District Directors of Education and Sector Education Inspectors Trained to Monitor the utilization of modernized teaching tools

04 Feb 2024

In a concerted effort to enhance the quality of STEM (Science, Technology, Engineering, and Mathematics) education in Rwandan schools, District Education Directors (DDEs) and Sector Education Inspectors (SEIs) underwent recently in Musanze District training focused on the monitoring and evaluation of trained Mathematics and Science teachers. The training delved among others into the effective utilization of resources and ICT (Information and Communication Technology) tools in teaching Mathematics and Science.

Educational resources are designed to reinforce learning and help teachers to deliver the best quality lessons. These tools aim to foster collaboration between teachers and students.
This explains why Maths and Science teachers who completed the trained in the Continuous Professional Development in Innovative Teaching Mathematics and Science conducted by the University of Rwanda-College of Education (UR-CE) in collaboration with the Rwanda Basic Education Board (REB) under the Rwanda Quality Basic Education for Human Capital Development Sub-component 1.2 are required to put into practice the knowledge and skills gained. They also must use the modernized teaching tools availed to their schools.

Education leaders were given insights into the use of resources and ICT Tools in teaching Mathematics and Science so that they can effectively monitor their use by trained teachers. The objectives aimed to equip education leaders with an awareness of available ICT tools in schools, foster an understanding of e-resources for innovative teaching and learning approaches, and showcase the pedagogical opportunities offered by new technologies to actively engage students in STEM subjects.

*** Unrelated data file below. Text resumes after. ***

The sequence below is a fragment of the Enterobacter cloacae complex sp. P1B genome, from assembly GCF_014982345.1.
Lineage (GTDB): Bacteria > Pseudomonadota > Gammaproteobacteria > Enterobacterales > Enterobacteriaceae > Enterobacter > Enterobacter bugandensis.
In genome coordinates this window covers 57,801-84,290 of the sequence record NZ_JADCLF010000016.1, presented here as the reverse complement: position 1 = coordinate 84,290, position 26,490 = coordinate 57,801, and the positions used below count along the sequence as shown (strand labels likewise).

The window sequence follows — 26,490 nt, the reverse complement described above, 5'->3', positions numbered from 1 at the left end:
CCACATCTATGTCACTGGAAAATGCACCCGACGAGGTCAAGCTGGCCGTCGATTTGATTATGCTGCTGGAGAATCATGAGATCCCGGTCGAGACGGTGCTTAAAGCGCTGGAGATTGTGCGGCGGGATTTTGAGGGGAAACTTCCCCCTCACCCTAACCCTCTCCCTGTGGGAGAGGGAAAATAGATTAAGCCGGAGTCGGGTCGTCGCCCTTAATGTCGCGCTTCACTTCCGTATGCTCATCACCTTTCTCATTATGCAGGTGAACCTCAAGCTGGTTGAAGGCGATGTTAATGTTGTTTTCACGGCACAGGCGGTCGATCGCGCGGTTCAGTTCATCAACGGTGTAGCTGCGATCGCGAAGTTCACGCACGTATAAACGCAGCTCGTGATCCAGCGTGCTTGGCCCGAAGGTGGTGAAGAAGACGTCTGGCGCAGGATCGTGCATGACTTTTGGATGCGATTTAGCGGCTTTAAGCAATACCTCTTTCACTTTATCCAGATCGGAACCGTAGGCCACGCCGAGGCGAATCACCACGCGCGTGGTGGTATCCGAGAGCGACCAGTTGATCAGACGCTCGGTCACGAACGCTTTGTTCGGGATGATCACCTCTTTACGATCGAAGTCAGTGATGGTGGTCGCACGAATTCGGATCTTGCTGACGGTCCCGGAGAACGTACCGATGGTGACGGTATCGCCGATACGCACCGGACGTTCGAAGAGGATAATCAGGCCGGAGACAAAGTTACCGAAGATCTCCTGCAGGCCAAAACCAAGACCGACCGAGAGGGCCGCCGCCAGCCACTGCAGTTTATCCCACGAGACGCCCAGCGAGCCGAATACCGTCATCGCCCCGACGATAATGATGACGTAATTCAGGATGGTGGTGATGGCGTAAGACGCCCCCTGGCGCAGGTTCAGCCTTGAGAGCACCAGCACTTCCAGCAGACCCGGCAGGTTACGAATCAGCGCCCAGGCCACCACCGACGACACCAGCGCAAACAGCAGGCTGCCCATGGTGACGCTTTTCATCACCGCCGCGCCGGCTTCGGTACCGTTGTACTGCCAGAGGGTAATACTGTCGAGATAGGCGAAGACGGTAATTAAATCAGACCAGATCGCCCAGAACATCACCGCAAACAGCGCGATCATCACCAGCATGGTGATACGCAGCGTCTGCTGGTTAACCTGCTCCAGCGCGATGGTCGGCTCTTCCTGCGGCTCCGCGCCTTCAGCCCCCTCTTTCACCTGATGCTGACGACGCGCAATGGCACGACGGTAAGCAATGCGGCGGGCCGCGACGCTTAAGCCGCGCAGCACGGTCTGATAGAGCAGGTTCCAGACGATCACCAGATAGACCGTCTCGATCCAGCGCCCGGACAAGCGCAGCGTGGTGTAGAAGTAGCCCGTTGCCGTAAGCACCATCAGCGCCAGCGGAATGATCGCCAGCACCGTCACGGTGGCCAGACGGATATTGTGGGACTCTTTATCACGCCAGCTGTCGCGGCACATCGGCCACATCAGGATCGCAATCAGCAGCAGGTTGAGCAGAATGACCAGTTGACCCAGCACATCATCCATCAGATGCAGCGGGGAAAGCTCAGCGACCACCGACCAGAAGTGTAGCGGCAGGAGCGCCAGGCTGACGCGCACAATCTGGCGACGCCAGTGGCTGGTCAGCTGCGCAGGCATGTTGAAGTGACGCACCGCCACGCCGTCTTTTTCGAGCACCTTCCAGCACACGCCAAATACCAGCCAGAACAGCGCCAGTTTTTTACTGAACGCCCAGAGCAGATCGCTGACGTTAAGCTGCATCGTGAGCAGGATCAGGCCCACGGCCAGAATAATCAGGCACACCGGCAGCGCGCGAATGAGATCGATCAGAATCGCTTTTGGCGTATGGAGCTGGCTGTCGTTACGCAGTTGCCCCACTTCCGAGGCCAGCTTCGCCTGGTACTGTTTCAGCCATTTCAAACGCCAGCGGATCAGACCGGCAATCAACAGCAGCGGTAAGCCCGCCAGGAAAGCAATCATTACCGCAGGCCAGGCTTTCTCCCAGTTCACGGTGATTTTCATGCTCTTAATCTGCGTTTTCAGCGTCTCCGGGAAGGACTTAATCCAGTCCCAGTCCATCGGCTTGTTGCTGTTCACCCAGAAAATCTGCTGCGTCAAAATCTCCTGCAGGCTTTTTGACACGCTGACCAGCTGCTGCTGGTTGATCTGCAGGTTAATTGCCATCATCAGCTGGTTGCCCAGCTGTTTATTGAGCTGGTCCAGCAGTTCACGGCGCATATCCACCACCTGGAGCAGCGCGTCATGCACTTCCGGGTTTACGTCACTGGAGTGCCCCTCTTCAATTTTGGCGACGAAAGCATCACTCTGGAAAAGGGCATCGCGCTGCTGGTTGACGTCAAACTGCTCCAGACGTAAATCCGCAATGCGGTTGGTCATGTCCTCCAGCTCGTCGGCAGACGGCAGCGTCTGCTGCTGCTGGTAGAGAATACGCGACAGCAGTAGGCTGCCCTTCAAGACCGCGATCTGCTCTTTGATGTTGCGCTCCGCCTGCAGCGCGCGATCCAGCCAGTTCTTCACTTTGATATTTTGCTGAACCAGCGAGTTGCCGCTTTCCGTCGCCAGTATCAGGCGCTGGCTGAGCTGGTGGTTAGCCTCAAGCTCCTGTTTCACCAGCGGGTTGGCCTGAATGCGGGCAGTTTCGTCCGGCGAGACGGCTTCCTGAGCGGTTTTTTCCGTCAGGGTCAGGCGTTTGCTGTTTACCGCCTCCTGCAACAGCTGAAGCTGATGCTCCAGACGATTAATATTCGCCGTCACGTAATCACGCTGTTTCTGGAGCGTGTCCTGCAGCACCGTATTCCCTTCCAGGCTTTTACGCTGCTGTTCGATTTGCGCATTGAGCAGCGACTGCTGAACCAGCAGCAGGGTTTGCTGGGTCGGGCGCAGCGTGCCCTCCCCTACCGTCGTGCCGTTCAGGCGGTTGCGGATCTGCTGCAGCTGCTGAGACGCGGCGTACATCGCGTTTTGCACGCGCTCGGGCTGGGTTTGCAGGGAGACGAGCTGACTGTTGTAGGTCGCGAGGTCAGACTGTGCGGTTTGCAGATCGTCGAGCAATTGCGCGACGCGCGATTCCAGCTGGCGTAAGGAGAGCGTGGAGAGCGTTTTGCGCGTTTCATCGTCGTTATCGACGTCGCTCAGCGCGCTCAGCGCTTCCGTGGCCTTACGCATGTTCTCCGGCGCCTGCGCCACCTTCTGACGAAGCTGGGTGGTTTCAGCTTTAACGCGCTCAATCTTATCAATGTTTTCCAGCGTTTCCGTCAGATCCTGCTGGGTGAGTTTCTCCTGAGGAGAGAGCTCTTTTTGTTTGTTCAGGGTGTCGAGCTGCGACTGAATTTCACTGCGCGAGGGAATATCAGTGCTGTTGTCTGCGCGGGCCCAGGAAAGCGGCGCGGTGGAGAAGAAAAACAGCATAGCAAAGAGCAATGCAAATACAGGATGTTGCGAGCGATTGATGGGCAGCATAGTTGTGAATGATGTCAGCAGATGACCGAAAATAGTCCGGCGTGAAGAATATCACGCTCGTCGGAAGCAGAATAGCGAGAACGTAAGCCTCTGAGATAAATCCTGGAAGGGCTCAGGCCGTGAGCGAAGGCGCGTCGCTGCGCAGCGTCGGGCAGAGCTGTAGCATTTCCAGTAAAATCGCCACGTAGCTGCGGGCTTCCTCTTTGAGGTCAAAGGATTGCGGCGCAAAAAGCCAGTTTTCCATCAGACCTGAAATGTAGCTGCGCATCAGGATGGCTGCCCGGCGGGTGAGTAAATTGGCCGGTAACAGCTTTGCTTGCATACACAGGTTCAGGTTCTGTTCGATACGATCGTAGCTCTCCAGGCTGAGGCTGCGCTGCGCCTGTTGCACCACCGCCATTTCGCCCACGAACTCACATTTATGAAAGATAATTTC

The training highlighted two key components : e-resources and ICT tools. Electronic resources, encompassing materials in digital format accessible electronically, were exemplified through various mediums such as electronic journals, images, videos, and textbooks. Examples like OpenStax (openstax.org/subjects/view-all) were shared, emphasizing their necessity in modern education.

Notable educational software programs like GeoGebra for mathematical applications and ChemSketch for chemical illustrations were introduced to the participants. Microsoft Teams and OneNote were emphasized due to their integration into scripted lessons developed under an agreement between Microsoft and the Ministry of Education.

Moreover, the training delved into the use of educational software programs for Mathematics and Science across different grade levels. For lower grades (S1-S3), applications like GeoGebra and Book Widgets were highlighted, emphasizing their multifaceted approach to teaching various STEM concepts. For upper primary levels (P4-P6), programming tools like Turtle Art and Scratch were introduced, aimed at cultivating computational thinking from an early age.

Additionally, the participants were acquainted with the concept of Virtual Science Labs (VSLs), interactive simulations replicating physical laboratory settings. The ongoing RQBEHCD project, sub-component 1.2, has spearheaded the development of VSLs for Biology, Chemistry, Mathematics, and Physics subjects, enhancing practical learning experiences for students.

Looking forward, the second phase of VSL development aims to expand the repertoire of virtual laboratories, promising a broader array of interactive learning experiences across STEM disciplines.

The training concluded with a renewed commitment from DDEs and SEIs to diligently monitor the implementation of trained educators and the adoption of modernized teaching tools, ensuring the delivery of quality STEM education to Rwandan students.

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